Loss of EphA7 Expression in Basal Cell Carcinoma by Hypermethylation of CpG Islands in the Promoter Region
Basal cell carcinoma (BCC) is the most common malignancy worldwide, with increasing incidence. BCCs present low mortality but high morbidity, and its pathogenesis remains unclear. Eph receptors have been implicated in tumorigenesis. EphA7 plays a role as a tumor suppressor in certain cancers. We checked EphA7 expression levels and methylation status in a set of BCCs, benign skin diseases, and compound nevus tissue samples using immunohistochemistry. EphA7 protein was positively expressed in normal basal cells, benign skin diseases, and compound nevus cells, but lost in areas of BCC tissues. We detected hypermethylation in BCC tissue samples with reduced expression of EphA7. There is a significant relationship between the expression level of EphA7 receptor protein and the methylation status of CpG islands in the EphA7 promoter region (). To our knowledge, this is the first study to report the EphA7 expression profile and hypermethylation of EphA7 in BCC. The role of the EphA7 gene and the status of hypermethylation in tumorigenesis and treatment of BCC warrant further investigation.
According to the American Cancer Society, skin cancer is the most common cancer, accounting for about half of all cancers in the United States . Basal cell carcinoma (BCC) is the most common malignant neoplasm in humans and constitutes approximately 80% of all nonmelanoma skin cancers, with increasing incidence . BCC usually arises from the basal cells of the epidermis of follicular structures, although a small percentage may originate from the outer root sheath of the pilosebaceous unite. BCC is the most common cancer of the skin and has a good prognosis. Despite the low mortality rates and the rare occurrence of metastasis, basal cell carcinoma may be locally invasive and relapse after treatment, causing significant morbidity. This could be due to the existence of cancers stem cells in surgical margins of BCCs, as suggested by Milosevic et al. . Local tissue destruction and disfigurement can be considerable if not limited by early detection and treatment. The etiology of BCC is multifactorial, involving a combination of genotype, phenotype, and environmental factors . UV radiation exposure is the most important environmental risk factor, while other risk factors include childhood sunburns, family history of skin cancer, tanning bed use, chronic immunosuppression, photosensitizing drugs, ionizing radiation, and exposure to carcinogenic chemicals . Although the pathogenesis of BCC is still unclear, many genes are thought to be involved. The patched/hedgehog intracellular signaling pathway is responsible for regulating cell growth and is associated with BCC development . Inactivation of PTCH1 or activating SMOm mutations leads to aberrant hedgehog pathway activation and BCC formation. P53 mutations affecting UV defection are also common in BCCs [6–10].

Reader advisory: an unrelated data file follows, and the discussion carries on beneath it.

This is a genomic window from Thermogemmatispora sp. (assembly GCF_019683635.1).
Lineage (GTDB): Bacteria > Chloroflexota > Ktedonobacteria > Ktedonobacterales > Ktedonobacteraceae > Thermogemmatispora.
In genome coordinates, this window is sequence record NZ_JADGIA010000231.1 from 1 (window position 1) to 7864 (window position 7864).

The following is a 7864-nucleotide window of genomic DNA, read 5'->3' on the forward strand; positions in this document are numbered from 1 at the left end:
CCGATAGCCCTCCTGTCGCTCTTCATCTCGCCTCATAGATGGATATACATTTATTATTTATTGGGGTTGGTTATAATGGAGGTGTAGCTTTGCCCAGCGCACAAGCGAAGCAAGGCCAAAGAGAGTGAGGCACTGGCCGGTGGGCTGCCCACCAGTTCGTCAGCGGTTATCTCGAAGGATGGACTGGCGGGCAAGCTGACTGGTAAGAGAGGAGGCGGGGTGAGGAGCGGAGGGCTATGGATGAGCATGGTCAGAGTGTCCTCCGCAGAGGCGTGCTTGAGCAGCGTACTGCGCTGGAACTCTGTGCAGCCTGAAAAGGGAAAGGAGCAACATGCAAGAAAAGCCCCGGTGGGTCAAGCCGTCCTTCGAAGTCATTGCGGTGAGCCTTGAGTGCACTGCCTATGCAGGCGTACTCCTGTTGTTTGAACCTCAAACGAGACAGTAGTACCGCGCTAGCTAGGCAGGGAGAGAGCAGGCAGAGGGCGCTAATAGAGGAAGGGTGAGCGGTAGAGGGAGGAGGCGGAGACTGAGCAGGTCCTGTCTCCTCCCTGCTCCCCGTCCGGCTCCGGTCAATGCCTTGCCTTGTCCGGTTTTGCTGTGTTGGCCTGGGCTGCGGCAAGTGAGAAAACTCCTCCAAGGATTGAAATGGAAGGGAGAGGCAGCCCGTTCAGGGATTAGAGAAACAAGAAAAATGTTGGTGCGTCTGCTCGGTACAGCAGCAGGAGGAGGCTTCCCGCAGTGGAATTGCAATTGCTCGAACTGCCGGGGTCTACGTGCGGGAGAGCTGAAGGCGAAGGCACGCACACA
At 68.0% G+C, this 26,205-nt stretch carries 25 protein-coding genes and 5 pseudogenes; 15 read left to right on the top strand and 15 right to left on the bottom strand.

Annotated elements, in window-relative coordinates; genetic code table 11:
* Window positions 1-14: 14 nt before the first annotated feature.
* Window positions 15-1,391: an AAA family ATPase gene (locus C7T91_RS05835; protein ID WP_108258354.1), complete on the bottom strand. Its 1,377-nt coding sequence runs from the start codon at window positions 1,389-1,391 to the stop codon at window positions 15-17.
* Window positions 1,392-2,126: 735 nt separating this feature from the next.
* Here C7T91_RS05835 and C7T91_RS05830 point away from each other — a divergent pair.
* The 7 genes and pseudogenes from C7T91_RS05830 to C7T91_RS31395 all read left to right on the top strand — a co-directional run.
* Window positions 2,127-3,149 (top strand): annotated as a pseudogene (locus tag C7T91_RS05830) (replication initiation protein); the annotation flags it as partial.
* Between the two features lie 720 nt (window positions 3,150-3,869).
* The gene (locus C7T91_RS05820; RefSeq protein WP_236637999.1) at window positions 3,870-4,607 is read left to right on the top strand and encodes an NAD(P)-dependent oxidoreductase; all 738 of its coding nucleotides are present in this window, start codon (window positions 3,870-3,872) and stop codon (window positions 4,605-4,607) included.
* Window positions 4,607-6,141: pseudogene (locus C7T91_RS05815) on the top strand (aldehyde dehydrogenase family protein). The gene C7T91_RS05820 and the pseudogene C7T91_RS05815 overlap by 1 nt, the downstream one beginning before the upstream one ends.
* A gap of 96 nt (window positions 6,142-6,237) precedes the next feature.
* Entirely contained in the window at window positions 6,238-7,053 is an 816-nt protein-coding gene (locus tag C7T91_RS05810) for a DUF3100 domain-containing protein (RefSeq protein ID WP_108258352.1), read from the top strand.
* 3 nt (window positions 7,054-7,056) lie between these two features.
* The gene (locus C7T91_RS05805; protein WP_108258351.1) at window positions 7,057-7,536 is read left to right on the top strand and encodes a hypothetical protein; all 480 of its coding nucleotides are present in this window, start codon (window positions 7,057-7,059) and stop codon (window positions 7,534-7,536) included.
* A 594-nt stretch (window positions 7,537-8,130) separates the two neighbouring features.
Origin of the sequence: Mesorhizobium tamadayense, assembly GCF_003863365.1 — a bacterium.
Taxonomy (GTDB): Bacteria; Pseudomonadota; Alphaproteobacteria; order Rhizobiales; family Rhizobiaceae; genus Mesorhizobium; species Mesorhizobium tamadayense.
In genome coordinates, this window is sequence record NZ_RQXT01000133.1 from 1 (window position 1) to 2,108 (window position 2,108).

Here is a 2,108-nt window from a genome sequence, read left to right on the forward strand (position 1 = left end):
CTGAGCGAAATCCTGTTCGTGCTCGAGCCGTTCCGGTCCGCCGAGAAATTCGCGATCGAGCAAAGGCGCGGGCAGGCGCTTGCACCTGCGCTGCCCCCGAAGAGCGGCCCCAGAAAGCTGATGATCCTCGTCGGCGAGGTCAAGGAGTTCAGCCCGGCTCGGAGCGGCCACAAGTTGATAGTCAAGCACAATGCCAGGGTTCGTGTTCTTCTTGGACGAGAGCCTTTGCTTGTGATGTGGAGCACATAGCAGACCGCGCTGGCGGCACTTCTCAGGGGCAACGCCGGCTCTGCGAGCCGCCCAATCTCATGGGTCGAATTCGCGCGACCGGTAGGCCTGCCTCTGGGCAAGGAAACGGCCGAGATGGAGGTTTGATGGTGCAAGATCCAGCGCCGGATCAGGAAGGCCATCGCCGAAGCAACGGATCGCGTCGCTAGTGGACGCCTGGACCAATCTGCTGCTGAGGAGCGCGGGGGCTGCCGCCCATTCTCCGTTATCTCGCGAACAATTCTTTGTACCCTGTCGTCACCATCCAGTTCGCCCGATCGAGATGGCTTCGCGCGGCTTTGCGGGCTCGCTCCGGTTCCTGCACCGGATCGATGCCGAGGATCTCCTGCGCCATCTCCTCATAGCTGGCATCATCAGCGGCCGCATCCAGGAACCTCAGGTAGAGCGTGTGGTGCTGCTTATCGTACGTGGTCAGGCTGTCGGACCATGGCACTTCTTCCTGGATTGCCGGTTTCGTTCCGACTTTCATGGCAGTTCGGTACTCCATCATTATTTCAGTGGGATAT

Erythropoietin-producing human hepatocellular receptor (Eph) is a superfamily of tyrosine kinase receptors, which plays a role in embryonic development and cancers [11–15]. There are two subfamilies of Eph receptors (EphA and B) and two ligands for Eph receptors (EphrinA and B). The Eph/Ephrin proteins are differentially expressed in various adult human tissues and cancers [13, 16–19]. Eph/Ephrin signaling affects cell morphology, migration, and adhesion, all of which play a pivotal role in tissue maintenance [12, 15, 20]. Emerging evidence points to a dual role for Eph receptors in both tumor promotion and suppression . For example, EphA2 is highly expressed in certain human cancers and plays a role as an oncogene [22–27], while EphA7, an Eph receptor, plays roles in the development of the central and peripheral nervous system, limb patterning, and innervation [28–30]. Expression of EphA7 has been detected in some types of human cancer [31–36]. EphA7 is downregulated in colorectal cancer, prostate cancer, and gastric cancer by hypermethylation of its promoter. However, the expression of EphA7 in BCC remains unclear. In this study, we examined the EphA7 expression in a set of BCCs, benign skin diseases, and compound nevus tissue samples. We also investigated the methylation status in CpG islands of the EphA7 promoter region in BCC samples.
2. Materials and Methods
2.1. Patients and Samples
A cohort of 67 Chinese individuals, including 45 patients with BCC (including 12 superficial, 30 nodular, and 3 infiltrating subtype), 10 patients with benign skin diseases (6 pilocytoma, 3 erythema papules, and 1 pustule), and 12 patients with compound nevus between 2016 and 2020, was studied. The patients were diagnosed with BCC, benign skin disease, and compound nevus based on clinical signs and a biopsy compatible with pathological findings. Formalin-fixed, paraffin-embedded blocks of samples from these patients were retrieved from the Pathology Department archives of Taixing People’s Hospital. The ages of the 67 patients ranged between 43 and 96 years, while the patients’ mean age was 69.3 years. The protocol used in this study was approved by the Ethics Committee of the Taixing People’s Hospital in accordance with the standards of the 1964 Declaration of Helsinki.